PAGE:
Three meetings back to back this morning, then two this afternoon, a two-hour teleconference and a one-hour NetMeeting. Oh yes, I've been there, and when it's bad, it gets worse. You're scheduling meetings to schedule meetings, and scheduling meetings with peers and subordinates to find out what happened at meetings you didn't go to.

You can't find your boss or any of your employees because they're all in meetings. More voicemails, more emails, more time spent responding. And every conference room on site is booked tighter than a Denver airport hotel in a blizzard.


Welcome to "meeting mode." Survey estimates suggest that corporate workers spend a third of their time in meetings, and half of that time is totally unproductive. Further, meetings interrupt work flow so that, for many, what's left is a half hour here and an hour there where little else can be accomplished.

So the expensive workplace toll probably adds up to half a worker's available productive time. Do we need to run the numbers on that one?

The challenge, of course, is to keep workers productive but also in the loop. Many managers go overboard with meetings to "improve" communication and teamwork, but in fact do the opposite -- nobody's ever available.

Click here for the video version of this story from Jennifer Openshaw.

Here are my six ways to get more out of meetings -- and regular work, too:

Bring something real to talk about. Or make sure others do. If you don't have a tangible issue, object or set of alternatives to center the meeting on, you aren't ready to meet. Tell others in advance what that centerpiece is, and what the desired outcome is.

Make sure others are prepared to talk about it. Give participants 15 minutes of homework to do beforehand. Good meetings take work from everyone involved. Those that aren't willing to work shouldn't attend.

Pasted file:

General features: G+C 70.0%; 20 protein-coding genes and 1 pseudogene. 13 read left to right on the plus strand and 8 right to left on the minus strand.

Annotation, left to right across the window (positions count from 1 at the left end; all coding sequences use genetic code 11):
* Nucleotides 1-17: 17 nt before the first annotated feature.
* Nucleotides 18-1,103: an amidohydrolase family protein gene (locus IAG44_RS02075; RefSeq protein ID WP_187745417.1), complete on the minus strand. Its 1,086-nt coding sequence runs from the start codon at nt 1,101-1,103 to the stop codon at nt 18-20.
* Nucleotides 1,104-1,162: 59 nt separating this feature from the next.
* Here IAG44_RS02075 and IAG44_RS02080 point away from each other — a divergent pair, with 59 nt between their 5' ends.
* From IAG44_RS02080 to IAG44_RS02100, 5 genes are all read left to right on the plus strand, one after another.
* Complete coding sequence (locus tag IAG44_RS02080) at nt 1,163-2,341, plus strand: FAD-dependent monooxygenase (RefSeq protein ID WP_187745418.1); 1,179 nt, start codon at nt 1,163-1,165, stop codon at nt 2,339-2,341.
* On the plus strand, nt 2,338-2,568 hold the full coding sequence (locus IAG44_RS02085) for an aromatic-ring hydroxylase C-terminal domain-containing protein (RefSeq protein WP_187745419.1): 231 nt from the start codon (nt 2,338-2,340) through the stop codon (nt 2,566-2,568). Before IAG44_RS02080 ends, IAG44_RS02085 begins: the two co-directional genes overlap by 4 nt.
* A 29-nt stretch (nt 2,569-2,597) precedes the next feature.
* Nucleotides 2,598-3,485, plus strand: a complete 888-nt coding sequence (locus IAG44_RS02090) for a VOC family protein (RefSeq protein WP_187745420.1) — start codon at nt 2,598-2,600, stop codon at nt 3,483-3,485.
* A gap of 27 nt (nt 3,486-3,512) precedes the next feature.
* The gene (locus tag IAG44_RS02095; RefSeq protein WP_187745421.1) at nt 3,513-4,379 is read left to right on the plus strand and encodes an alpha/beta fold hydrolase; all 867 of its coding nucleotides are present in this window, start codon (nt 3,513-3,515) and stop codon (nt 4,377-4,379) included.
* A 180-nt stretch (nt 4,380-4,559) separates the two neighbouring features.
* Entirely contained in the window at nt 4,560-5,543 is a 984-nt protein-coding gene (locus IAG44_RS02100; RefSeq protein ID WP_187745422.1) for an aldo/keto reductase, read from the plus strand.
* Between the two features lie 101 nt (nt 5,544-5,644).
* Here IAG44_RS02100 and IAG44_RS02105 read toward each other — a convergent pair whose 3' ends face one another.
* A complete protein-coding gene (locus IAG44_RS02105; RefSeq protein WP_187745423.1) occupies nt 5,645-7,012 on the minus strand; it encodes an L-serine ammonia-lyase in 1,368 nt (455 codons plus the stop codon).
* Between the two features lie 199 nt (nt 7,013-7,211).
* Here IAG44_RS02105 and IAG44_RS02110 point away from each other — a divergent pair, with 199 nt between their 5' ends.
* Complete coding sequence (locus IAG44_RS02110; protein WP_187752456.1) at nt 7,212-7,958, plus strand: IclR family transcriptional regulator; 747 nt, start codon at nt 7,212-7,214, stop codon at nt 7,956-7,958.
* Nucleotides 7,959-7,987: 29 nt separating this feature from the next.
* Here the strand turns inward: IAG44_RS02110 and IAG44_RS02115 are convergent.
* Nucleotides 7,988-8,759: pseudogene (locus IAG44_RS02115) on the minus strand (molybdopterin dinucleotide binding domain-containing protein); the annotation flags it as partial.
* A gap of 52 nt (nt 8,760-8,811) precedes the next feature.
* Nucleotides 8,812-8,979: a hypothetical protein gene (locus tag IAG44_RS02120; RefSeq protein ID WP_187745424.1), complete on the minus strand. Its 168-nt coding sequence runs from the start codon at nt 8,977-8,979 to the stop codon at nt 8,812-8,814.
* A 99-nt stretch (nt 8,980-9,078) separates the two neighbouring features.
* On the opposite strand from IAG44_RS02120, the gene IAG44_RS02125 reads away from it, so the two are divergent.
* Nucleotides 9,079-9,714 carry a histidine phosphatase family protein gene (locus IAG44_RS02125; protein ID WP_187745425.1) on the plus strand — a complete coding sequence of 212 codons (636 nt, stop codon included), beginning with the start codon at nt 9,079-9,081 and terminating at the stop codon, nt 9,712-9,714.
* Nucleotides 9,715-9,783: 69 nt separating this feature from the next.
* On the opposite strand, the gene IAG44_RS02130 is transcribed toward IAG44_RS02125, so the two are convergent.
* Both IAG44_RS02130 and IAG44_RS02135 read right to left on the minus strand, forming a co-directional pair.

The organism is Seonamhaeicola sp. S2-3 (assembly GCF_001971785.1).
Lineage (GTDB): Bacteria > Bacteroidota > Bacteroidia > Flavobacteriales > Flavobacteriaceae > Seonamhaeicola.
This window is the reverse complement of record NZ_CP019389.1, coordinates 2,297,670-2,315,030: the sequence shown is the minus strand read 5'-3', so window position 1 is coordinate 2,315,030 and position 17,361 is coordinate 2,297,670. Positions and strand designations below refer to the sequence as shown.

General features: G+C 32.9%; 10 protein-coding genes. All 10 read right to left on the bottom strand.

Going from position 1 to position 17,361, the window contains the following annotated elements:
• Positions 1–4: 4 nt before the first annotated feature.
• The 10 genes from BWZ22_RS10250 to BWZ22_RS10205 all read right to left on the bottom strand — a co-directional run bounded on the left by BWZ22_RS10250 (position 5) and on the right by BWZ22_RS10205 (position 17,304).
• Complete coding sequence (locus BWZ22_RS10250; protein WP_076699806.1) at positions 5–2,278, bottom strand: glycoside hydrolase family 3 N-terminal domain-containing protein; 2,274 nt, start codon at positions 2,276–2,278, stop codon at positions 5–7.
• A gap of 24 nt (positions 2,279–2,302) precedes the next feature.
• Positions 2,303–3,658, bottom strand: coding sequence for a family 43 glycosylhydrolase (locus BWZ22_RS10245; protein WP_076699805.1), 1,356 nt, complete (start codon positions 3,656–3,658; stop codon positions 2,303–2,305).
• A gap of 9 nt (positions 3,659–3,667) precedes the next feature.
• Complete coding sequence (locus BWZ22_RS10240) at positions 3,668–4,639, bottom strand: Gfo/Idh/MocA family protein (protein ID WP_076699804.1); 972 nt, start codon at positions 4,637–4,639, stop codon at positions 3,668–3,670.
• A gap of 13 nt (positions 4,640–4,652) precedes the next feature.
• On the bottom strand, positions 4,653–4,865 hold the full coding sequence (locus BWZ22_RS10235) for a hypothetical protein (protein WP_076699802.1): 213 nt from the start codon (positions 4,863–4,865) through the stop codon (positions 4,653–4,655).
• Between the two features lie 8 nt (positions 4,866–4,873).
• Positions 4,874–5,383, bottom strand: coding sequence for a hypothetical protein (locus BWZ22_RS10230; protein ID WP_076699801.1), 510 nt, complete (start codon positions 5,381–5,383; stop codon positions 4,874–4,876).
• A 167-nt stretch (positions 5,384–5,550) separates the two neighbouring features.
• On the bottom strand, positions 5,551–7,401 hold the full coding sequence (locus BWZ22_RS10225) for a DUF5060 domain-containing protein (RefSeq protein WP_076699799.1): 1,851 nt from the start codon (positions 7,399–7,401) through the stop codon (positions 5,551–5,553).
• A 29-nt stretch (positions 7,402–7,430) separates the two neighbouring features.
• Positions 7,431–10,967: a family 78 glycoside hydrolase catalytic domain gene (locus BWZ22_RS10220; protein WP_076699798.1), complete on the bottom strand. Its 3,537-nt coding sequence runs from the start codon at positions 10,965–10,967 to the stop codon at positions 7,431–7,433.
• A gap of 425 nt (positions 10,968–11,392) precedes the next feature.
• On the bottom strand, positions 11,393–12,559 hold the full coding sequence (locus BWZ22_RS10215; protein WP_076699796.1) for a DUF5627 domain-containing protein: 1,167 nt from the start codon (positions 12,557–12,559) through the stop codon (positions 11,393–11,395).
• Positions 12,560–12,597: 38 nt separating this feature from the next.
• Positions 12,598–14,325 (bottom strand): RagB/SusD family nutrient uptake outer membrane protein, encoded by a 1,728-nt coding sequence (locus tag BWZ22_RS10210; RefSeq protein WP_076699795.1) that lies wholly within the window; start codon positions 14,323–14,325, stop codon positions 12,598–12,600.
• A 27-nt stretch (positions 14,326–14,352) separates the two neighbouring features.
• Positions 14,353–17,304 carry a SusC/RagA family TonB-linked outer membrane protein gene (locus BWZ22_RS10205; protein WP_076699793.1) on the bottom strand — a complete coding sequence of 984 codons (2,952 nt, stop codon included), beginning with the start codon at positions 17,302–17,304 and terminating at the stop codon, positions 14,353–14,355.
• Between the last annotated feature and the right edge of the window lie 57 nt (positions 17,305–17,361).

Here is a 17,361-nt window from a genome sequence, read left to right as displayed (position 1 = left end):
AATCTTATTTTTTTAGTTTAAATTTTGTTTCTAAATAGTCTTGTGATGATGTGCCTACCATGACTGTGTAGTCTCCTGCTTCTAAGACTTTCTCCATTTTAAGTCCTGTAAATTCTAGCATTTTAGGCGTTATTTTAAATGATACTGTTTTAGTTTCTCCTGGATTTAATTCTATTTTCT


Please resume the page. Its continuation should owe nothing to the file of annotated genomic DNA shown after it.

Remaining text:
Aim for every meeting to deliver at least one decision or solution. Otherwise, you'll end up having the same meeting all over again.

Structure the flow. Just as every article or book has a good opener, body and close, every meeting should have a clear fact share, consultation and decision.

Avoid prime time. Meetings scheduled at 10 a.m. or 2 p.m. kill mornings or afternoons respectively. Restrict meetings to first thing in the morning or last thing in the afternoon (and make sure to supply the appropriate refreshments)

Keep 'em short. I suggest 15 minutes to a half-hour, no more. Anything longer reflects a vague agenda or poor preparation. We tend toward using one-hour chunks "just in case" and because they book easy on Outlook. Also, try standing meetings. If nobody sits down or gets comfortable everyone is more likely to stay on topic.

These suggestions aren't just for organization or project managers calling the meetings. They're for everyone, including subordinates and associates called into the meeting. All workers should have the power to question the purpose, format and timing of a meeting.

Don't be afraid to blow the whistle or simply withdraw from the meeting if not set up properly. Having a more productive workplace is everyone's responsibility.
Jennifer Openshaw, a passionate advocate for helping Americans improve their finances and build their personal fortunes, is CEO of The Millionaire Zone and America Online's personal finance editor. In addition to appearing regularly on TV shows such as "Oprah" and "Good Morning America" and on CNN, Openshaw is host of ABC Radio's "Winning Advice" and serves as an adviser to some of America's top corporations. Her new book, "The Millionaire Zone," will hit bookstores in April 2007.